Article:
Your Lying Eyes

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05 May 2006

Just One Word: Psychometrics

According to the Times, one of the hottest new fields is psychometrics. The new emphasis on testing due to No Child Left Behind and other initiatives has left private testing services and government in short supply of the kind of people who can formulate and make sense of these tests - psychometricians. So if you know any bright kids in college you might want to pass the word - they can make some serious coin.

One positive side effect that might accrue from a burgeoning psychometrics profession would be to expand the number of elite professionals who understand the distribution of intelligence in our society. People whose job is to painstakingly construct bias-free tests and then to analyze test results are not likely to be blind to the intractable nature of intelligence differences among major demographic groups. This should help - at least marginally - to inject some realism into some of our policy debates.

9 Comments:

Anonymous Anonymous said...

Christ, what a meaningless job.

May 05, 2006 4:37 PM  
Anonymous Anonymous said...

Only a certain number of kids can pass a real test. That, however, is not the promise of No Child Left Behind." NCLB implies we can educate all kids up to the same high level.

Consequently, the task of psychometricians is to come up with a test that looks real and everyone can ace.

"Everyone has won and all must have prizes."

Richard

May 07, 2006 2:32 PM  
Blogger ziel said...

Consequently, the task of psychometricians is to come up with a test that looks real and everyone can ace.

Do you think they will believe their own lies, or know what they're doing is phony?

May 08, 2006 7:50 AM  
Anonymous Anonymous said...

Ziel,

If the paycheck is large enough, they can at least hire a therapist who will help them to accept any doublethink required.

In the corrupt state I live in, all my life politicians and pundits have been feeding us stuff that is unbelievable and I know of no cases where someone has killed themself because they could no longer live with the lies.

So the short answer to the question:

"Do you think they will believe their own lies, or know what they're doing is phony?"

is I don't know, but they will live with it.

I vaguely remember in Orwell's essay about his early education how all the kid's would suck up to the headmaster's wife even though in a core of honesty, they knew they hated her. Adult life is different?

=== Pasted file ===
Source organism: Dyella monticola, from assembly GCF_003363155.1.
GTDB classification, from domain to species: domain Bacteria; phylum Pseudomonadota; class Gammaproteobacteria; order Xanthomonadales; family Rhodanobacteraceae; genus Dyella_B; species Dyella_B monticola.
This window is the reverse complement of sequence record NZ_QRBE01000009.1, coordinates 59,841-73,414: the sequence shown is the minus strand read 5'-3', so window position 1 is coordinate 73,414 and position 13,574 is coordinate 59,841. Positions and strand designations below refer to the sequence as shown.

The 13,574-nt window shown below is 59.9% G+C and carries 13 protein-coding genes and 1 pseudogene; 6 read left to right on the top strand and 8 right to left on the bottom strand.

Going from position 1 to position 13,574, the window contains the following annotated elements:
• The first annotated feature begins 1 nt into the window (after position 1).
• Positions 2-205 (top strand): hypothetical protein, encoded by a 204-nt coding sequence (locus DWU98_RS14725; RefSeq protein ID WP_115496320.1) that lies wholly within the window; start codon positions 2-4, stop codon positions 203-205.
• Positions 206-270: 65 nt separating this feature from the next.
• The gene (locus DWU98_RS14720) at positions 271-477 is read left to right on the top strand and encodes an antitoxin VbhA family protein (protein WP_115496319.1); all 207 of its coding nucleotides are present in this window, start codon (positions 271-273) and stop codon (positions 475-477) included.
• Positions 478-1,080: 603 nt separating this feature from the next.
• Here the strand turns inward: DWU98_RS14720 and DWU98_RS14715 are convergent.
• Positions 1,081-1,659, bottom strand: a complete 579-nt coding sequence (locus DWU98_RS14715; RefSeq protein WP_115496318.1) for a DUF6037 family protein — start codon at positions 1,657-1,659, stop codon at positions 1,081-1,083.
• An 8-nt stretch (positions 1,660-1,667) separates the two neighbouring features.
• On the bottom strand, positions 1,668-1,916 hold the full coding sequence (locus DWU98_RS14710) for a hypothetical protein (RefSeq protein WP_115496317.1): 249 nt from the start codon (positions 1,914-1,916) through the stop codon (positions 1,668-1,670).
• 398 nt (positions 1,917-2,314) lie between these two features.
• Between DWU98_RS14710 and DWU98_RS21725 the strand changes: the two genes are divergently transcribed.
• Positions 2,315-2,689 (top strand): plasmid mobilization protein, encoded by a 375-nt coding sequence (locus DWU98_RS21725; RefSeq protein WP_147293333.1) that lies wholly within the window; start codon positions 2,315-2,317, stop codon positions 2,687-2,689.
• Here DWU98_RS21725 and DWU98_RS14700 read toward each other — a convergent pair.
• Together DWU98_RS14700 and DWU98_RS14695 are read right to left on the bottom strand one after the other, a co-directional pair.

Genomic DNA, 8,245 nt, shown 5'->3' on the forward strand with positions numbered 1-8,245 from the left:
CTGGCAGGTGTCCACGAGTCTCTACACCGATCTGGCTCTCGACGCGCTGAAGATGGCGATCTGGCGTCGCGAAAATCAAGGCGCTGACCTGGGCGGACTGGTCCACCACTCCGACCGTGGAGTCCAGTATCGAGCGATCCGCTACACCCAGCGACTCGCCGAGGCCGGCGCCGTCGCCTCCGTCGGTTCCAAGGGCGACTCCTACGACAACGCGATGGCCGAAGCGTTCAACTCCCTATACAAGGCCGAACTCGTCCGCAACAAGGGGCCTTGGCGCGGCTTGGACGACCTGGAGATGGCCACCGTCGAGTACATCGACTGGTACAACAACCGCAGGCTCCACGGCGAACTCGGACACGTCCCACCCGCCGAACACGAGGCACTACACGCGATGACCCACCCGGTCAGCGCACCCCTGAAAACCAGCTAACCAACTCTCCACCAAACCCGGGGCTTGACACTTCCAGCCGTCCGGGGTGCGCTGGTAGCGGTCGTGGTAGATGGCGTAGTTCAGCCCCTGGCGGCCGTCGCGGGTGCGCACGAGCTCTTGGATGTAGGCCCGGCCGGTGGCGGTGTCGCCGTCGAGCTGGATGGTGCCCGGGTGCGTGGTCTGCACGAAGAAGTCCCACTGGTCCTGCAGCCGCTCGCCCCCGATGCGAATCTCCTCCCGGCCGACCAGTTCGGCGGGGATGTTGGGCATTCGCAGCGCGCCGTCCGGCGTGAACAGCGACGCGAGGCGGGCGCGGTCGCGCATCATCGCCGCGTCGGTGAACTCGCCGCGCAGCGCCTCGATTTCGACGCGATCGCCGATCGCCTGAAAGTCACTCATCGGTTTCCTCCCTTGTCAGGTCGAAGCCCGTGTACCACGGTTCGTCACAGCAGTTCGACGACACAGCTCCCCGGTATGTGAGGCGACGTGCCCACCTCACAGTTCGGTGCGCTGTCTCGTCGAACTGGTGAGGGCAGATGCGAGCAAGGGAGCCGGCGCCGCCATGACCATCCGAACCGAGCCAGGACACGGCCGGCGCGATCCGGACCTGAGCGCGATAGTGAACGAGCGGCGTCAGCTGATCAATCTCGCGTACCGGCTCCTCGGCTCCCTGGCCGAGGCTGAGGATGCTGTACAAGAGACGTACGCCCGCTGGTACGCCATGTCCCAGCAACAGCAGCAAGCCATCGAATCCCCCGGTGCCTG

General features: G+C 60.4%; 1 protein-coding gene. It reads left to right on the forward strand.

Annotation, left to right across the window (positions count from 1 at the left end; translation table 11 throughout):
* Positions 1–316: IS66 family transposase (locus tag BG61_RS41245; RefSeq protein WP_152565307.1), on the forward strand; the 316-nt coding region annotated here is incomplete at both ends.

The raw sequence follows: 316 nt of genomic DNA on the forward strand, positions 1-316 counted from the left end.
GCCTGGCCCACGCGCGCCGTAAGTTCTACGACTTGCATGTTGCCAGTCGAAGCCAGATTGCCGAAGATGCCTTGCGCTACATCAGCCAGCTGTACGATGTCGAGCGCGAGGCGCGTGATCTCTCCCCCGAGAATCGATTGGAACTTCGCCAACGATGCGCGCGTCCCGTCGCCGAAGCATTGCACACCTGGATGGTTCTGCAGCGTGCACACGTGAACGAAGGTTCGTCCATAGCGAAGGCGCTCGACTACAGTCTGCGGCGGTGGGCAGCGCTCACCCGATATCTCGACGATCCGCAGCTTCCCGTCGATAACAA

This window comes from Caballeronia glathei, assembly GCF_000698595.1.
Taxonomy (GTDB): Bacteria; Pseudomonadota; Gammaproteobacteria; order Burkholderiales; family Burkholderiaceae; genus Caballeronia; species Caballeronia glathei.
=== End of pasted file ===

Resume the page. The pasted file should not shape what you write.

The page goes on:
Richard

May 08, 2006 8:13 AM  
Blogger Psychogeek said...

"Only a certain number of kids can pass a real test. That, however, is not the promise of No Child Left Behind." NCLB implies we can educate all kids up to the same high level.

Consequently, the task of psychometricians is to come up with a test that looks real and everyone can ace.

Do you think they will believe their own lies, or know what they're doing is phony?"

Not to be rude, but these comments show a lack of understanding in how most NCLB tests work. These tests are criterion-based tests, rather than norm-referenced tests. That means that if a child meets the standards (local and state), set by teachers... real people, not math geeks, then the kid passes. So, if your state's standards are too low, then yes, everybody passes. But the feds do check to see where your standards are, and the rigorous process of peer review seems to weed out the states that try to pull a fast one.

I agree that the unrealistic part of NCLB is to expect that all kids will get to the same highest standards. However, perhaps different standards for different kids (i.e., the alternate assessments that many states have for the spec. ed. population), may be helpful in making appropriate decisions about "success/failure".

The "phony" part of test building is when the state tells a psychometrician to do something unethical, or does something to look good to the voters.

May 09, 2006 12:13 PM  
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